Chef Louis

In 1962, The Bakery Restaurant was opened in Chicago by the great Chef, Louis Szathmary. In 1980, one of my dearest friends and former classmate, Don, got a job in Chef Louis' kitchen. It was a job. A job so that he could pursue his photography career. Don ended up being Chef Louis' "night shift" Chef. No fancy names, like Sous Chef, or Chef de Cuisine; just the "Night Cook."

That is how Don, for the most part, views the world and the kitchen. Nothing fancy, just plain cooking. But, what amazing dishes he creates! The subtleties that exude from within one of his dishes are exquisite. It is the "personality" that comes through his hands that makes every meal a treat.

I was reminded of this when, on a recent trip to Chicago to meet with my friend Marc about a company there, we got to talking about food. Marc loves food, and he brought up how he missed The Bakery as a great place to have dinner. I casually mentioned that my friend, Don, used to be the cook there. From then on the trip was about meeting Don.

I mentioned to Don about the tomato soup - a dish Marc remembered fondly from so long ago. Don chuckled and said there was nothing special in the soup - just a combination of canned tomato juice and paste. Of course, that is not really true. That's that humble stuff I mentioned. Don suggested he make us dinner, including the tomato soup that Marc was pining over.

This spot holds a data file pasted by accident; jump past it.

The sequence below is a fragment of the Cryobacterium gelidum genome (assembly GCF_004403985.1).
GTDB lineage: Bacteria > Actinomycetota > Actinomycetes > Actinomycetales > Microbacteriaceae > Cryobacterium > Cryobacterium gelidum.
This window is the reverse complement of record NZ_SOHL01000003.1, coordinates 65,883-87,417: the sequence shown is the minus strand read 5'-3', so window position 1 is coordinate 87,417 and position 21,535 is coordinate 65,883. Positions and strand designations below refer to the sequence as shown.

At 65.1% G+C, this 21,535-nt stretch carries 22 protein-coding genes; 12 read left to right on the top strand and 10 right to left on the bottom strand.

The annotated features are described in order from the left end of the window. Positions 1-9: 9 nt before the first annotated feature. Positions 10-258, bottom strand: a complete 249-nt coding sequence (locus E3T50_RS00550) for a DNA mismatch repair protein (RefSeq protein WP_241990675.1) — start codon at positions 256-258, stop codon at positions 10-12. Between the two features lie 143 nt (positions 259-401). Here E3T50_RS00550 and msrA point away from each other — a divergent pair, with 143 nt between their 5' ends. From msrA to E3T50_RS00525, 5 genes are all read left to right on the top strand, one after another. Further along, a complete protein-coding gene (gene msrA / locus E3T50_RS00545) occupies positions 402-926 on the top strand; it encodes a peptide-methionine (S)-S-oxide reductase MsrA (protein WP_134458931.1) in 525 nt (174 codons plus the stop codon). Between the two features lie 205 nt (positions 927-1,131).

The soup was perfect, just as Marc remembered. And, the Spaetzle and Goulash was just as Louie would have made it. But, our favorite dish that night was the chicken livers - a recipe Don made up on the spot! We were licking the plates clean of the sauce!

It is Don's hands that make the difference. His years with Chef Louis yelling at him, and the ability to feel the food as he makes it, creates the personality of the dish.

Like all good dinners, the conversation is inspired by the food, and, in some ways, vice versa - the conversation leads to more food...

Don made a comment to me that we prefer foods that are simple and stand on their own. It is true, we do like a product to sing on its own - with like the core of the item to be the vocal cord that carries the product. It takes people like Don to blend the products that we find into a harmony of notes that blend together to make a beautiful choir.

Once in a while, a great song appears and it strikes a certain chord and makes you realize that the God of music has blessed this song. I think that also happens in food. Whether it is the recipe or the hands that make a dish, sometimes all the elements come together to make a divine dish. Whether it is at a fancy dancy restaurant, or at a family gathering, when all the parts come together it can be, single handedly, one of the best memories you will ever have. Every sense is firing and the joy one feels is complete. I love good food!

We include four recipes below from Chef Louis' cookbook. It is important to note that, as Don told us, Chef Louis came from the service industry, and the tomato soup consists of opening a bunch of cans and mixing them together - along with some dried herbs and spices. And as much as we, at, like to believe it is all about the ingredients, sometimes it's not. Great cooking is about people, and what amazing things you can create from scratch.

To see a few pictures from dinner with Don and Marc, 

And the recipes here.